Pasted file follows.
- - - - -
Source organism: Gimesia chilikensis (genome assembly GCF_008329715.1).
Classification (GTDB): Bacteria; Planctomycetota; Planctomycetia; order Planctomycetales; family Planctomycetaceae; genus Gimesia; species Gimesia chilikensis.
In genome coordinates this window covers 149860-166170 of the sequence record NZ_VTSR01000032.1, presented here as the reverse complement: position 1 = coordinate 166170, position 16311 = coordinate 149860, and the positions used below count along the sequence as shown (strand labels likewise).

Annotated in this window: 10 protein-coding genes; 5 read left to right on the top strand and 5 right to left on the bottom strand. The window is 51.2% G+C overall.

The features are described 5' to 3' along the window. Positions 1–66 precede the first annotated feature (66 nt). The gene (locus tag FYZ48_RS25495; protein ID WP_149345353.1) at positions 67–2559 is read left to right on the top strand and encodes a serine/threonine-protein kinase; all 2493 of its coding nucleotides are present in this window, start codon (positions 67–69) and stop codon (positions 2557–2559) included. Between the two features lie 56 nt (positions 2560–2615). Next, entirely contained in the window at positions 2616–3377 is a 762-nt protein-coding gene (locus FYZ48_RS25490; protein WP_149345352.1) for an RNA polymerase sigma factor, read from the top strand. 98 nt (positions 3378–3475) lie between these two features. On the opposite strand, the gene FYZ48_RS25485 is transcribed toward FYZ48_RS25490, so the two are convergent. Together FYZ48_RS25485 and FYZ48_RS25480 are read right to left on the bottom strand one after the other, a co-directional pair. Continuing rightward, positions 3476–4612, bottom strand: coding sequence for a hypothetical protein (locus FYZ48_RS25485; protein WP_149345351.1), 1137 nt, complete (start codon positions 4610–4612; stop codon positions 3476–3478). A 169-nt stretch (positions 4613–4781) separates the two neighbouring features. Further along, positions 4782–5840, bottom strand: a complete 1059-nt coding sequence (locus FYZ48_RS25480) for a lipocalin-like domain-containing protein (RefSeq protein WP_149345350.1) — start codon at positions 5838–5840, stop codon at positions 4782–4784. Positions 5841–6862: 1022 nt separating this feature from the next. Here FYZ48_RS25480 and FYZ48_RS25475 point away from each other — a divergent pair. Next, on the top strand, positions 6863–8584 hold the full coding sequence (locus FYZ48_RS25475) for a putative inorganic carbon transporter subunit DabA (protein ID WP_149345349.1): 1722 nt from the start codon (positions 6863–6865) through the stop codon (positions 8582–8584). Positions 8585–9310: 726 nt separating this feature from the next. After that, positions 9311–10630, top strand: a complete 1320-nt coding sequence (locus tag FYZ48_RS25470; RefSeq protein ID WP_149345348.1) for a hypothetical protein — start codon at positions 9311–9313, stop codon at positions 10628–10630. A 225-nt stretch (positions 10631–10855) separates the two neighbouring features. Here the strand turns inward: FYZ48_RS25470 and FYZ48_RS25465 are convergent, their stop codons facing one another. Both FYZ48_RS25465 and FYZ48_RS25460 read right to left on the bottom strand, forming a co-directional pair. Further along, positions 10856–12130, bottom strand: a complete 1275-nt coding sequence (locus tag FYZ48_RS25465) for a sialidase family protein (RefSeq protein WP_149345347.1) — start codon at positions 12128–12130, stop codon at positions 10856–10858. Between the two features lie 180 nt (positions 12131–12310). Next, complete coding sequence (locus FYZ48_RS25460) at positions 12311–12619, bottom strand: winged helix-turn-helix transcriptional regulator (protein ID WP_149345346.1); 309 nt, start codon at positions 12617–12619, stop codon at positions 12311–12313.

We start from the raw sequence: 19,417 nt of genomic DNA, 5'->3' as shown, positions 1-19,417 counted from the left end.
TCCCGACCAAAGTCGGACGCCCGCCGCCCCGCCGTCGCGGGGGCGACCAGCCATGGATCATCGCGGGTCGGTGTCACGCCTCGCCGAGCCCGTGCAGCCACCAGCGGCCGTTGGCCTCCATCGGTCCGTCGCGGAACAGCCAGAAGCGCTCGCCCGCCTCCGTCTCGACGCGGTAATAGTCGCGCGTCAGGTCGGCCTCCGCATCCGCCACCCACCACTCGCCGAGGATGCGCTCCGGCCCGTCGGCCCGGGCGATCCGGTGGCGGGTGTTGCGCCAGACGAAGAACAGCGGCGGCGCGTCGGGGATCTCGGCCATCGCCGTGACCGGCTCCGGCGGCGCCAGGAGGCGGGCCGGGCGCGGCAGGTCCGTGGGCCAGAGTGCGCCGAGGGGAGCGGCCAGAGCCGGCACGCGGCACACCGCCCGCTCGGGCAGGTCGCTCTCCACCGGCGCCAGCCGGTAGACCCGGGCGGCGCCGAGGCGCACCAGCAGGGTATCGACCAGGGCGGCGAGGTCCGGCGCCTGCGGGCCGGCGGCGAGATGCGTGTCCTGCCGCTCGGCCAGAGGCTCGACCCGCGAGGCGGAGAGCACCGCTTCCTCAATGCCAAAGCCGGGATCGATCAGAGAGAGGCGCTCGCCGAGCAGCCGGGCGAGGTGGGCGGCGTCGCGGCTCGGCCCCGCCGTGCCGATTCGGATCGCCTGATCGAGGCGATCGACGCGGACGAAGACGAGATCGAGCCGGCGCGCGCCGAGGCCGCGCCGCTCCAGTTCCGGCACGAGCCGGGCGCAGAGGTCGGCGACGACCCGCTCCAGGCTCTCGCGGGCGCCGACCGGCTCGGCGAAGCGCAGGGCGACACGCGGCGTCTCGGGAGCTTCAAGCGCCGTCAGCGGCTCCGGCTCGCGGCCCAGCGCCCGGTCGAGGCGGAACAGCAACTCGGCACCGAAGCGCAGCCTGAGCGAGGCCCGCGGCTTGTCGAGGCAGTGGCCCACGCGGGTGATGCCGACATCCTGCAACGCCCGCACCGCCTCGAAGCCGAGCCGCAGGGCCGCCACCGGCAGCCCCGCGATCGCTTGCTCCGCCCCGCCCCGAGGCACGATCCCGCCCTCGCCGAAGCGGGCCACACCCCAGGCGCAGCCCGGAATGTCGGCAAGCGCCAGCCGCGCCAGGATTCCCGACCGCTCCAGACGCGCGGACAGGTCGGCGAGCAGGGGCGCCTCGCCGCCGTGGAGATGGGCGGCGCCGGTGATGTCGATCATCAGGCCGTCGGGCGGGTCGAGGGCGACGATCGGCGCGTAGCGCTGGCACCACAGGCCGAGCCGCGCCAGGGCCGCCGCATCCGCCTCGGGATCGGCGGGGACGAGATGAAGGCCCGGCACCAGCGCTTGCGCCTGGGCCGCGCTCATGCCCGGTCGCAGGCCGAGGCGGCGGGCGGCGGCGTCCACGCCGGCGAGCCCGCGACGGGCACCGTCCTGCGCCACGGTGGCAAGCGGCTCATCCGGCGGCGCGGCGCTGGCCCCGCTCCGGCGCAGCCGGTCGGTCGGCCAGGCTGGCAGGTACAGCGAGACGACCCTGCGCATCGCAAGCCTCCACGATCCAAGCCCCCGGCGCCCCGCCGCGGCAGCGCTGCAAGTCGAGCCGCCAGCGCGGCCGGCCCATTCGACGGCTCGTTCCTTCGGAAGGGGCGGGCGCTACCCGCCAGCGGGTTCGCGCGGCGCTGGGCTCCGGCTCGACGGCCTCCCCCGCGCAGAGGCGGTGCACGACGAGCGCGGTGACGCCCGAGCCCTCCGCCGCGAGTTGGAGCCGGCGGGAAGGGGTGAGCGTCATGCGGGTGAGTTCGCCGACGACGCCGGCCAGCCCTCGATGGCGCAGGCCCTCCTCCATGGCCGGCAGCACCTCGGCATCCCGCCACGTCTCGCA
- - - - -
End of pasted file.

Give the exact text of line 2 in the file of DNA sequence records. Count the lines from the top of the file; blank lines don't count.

Classification (GTDB): Bacteria; Planctomycetota; Planctomycetia; order Planctomycetales; family Planctomycetaceae; genus Gimesia; species Gimesia chilikensis.